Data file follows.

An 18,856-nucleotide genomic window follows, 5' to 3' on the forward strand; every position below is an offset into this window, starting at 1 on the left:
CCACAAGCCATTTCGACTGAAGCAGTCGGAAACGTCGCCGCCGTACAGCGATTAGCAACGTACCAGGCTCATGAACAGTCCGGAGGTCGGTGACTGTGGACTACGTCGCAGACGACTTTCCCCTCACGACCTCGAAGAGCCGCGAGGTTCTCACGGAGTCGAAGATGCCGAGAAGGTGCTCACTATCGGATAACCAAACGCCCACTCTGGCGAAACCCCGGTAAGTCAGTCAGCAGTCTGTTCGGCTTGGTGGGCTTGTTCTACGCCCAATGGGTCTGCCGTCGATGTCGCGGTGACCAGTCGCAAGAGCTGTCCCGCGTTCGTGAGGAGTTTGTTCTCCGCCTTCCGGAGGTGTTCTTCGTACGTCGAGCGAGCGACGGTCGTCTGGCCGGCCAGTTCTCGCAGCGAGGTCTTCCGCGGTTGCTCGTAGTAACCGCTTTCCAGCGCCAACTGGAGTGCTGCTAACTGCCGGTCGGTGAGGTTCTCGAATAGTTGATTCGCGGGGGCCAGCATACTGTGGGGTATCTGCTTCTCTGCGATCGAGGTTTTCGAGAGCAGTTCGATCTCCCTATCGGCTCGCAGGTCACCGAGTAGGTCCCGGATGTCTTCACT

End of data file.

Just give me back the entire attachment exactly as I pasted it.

An 18,856-nucleotide genomic window follows, 5' to 3' on the forward strand; every position below is an offset into this window, starting at 1 on the left:
CCACAAGCCATTTCGACTGAAGCAGTCGGAAACGTCGCCGCCGTACAGCGATTAGCAACGTACCAGGCTCATGAACAGTCCGGAGGTCGGTGACTGTGGACTACGTCGCAGACGACTTTCCCCTCACGACCTCGAAGAGCCGCGAGGTTCTCACGGAGTCGAAGATGCCGAGAAGGTGCTCACTATCGGATAACCAAACGCCCACTCTGGCGAAACCCCGGTAAGTCAGTCAGCAGTCTGTTCGGCTTGGTGGGCTTGTTCTACGCCCAATGGGTCTGCCGTCGATGTCGCGGTGACCAGTCGCAAGAGCTGTCCCGCGTTCGTGAGGAGTTTGTTCTCCGCCTTCCGGAGGTGTTCTTCGTACGTCGAGCGAGCGACGGTCGTCTGGCCGGCCAGTTCTCGCAGCGAGGTCTTCCGCGGTTGCTCGTAGTAACCGCTTTCCAGCGCCAACTGGAGTGCTGCTAACTGCCGGTCGGTGAGGTTCTCGAATAGTTGATTCGCGGGGGCCAGCATACTGTGGGGTATCTGCTTCTCTGCGATCGAGGTTTTCGAGAGCAGTTCGATCTCCCTATCGGCTCGCAGGTCACCGAGTAGGTCCCGGATGTCTTCACT